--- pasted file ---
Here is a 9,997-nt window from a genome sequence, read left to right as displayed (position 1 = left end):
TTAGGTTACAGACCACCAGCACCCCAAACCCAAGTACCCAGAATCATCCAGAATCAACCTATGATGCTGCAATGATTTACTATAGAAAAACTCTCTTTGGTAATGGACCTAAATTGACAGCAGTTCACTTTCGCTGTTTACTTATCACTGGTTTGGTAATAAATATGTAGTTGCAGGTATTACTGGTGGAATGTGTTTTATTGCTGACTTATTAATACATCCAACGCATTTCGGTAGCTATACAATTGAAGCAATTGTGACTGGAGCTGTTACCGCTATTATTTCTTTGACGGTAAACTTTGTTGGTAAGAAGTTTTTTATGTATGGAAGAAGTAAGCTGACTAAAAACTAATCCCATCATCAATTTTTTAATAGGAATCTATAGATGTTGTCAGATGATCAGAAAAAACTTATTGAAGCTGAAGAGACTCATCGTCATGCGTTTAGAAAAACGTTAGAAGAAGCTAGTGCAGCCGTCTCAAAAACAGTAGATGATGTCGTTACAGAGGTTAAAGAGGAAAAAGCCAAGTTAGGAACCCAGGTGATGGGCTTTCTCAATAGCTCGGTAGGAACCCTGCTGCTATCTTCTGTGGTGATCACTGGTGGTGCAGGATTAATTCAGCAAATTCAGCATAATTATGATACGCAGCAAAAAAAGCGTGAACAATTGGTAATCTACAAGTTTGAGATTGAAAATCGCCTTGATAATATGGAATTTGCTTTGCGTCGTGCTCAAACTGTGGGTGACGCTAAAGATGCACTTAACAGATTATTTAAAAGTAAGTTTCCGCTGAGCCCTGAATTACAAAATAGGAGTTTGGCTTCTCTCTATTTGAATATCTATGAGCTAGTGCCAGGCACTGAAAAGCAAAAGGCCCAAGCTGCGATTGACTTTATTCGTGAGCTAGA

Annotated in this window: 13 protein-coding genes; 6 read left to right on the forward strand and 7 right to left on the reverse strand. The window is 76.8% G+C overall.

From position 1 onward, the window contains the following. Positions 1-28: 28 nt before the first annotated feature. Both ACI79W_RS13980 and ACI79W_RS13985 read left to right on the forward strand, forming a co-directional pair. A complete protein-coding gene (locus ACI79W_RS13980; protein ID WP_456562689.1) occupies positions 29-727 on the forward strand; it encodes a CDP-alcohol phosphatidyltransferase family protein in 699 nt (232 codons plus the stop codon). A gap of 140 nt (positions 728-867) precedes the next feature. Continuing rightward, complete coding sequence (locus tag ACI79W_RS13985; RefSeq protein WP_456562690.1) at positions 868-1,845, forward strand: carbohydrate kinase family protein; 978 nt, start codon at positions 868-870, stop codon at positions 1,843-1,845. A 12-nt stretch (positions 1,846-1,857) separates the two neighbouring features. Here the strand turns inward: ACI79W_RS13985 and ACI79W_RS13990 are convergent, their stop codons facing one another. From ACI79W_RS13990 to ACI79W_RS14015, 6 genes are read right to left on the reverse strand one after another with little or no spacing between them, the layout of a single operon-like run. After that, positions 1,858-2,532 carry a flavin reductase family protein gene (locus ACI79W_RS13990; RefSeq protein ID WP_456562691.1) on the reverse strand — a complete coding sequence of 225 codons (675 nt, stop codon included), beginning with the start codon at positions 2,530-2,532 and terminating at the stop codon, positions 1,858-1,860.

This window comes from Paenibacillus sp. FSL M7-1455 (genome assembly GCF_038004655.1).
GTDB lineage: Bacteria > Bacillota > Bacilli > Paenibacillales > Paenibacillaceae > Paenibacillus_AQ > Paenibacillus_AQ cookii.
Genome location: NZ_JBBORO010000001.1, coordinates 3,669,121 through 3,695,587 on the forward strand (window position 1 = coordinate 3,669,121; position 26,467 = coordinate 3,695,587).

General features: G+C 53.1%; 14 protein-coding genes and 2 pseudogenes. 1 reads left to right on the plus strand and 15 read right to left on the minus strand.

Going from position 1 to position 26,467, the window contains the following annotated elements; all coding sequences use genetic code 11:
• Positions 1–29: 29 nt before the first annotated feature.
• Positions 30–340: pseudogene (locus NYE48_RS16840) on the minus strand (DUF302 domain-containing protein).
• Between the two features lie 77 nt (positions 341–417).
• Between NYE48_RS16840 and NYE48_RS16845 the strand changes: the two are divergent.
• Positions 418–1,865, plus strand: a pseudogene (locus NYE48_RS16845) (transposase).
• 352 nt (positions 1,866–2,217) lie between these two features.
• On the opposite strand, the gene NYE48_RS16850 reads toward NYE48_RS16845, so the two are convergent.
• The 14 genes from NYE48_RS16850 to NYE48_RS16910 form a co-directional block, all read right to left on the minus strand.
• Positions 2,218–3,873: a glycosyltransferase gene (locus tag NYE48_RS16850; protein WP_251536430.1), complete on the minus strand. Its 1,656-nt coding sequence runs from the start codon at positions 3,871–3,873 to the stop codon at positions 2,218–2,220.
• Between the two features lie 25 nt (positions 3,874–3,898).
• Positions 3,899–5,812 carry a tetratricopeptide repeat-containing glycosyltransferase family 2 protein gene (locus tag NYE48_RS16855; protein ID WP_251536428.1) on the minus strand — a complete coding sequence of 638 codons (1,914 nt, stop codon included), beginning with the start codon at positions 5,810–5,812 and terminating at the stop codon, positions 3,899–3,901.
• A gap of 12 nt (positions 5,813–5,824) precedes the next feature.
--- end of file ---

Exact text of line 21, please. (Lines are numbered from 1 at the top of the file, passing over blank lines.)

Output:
• A gap of 12 nt (positions 5,813–5,824) precedes the next feature.